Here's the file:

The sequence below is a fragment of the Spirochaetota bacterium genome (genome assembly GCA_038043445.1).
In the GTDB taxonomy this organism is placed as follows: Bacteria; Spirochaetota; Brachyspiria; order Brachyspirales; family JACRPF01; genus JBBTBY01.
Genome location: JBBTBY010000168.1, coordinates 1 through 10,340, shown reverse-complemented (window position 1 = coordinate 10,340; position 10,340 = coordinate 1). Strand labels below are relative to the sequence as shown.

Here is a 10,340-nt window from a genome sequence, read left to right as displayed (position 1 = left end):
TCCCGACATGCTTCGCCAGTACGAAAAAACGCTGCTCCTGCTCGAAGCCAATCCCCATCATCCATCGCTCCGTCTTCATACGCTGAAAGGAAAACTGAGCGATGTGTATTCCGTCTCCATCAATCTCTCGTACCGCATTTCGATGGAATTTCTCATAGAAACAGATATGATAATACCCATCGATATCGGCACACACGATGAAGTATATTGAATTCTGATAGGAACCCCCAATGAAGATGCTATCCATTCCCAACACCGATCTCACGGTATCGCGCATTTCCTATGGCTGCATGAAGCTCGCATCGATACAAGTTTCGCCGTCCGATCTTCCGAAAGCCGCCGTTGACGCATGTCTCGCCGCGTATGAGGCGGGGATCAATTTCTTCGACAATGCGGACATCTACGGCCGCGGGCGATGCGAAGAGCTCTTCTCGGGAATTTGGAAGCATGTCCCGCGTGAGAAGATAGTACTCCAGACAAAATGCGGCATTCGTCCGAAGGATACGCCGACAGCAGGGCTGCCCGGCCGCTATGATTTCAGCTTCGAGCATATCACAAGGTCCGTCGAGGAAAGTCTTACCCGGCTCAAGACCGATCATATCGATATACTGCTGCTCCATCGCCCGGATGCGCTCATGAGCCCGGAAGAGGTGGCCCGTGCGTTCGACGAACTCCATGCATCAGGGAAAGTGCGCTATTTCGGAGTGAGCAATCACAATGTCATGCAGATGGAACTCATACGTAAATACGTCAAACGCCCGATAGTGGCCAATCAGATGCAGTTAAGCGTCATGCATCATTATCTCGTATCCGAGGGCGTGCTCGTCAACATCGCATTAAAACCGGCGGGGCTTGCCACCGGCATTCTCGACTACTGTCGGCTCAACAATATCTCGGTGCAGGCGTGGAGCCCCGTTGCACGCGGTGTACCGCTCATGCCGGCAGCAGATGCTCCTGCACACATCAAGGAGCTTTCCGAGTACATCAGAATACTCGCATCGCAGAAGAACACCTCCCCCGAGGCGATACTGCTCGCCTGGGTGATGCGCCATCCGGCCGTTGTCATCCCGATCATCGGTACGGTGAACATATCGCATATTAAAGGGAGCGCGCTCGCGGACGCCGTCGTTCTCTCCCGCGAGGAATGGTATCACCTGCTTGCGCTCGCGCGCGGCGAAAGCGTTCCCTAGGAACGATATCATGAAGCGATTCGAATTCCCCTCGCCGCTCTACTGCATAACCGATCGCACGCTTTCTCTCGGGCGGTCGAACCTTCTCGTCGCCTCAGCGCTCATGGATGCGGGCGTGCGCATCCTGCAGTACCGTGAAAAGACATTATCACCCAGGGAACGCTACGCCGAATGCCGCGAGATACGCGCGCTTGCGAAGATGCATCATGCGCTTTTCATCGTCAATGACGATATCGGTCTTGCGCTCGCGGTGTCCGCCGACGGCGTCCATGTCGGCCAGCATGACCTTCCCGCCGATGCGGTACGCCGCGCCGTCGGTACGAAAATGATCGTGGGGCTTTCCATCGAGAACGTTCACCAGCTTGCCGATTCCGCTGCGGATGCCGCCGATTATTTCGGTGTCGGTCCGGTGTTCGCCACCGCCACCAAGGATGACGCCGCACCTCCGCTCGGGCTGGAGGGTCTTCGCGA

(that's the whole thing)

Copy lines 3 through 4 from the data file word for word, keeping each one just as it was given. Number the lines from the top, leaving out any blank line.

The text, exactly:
Genome location: JBBTBY010000168.1, coordinates 1 through 10,340, shown reverse-complemented (window position 1 = coordinate 10,340; position 10,340 = coordinate 1). Strand labels below are relative to the sequence as shown.

Here is a 10,340-nt window from a genome sequence, read left to right as displayed (position 1 = left end):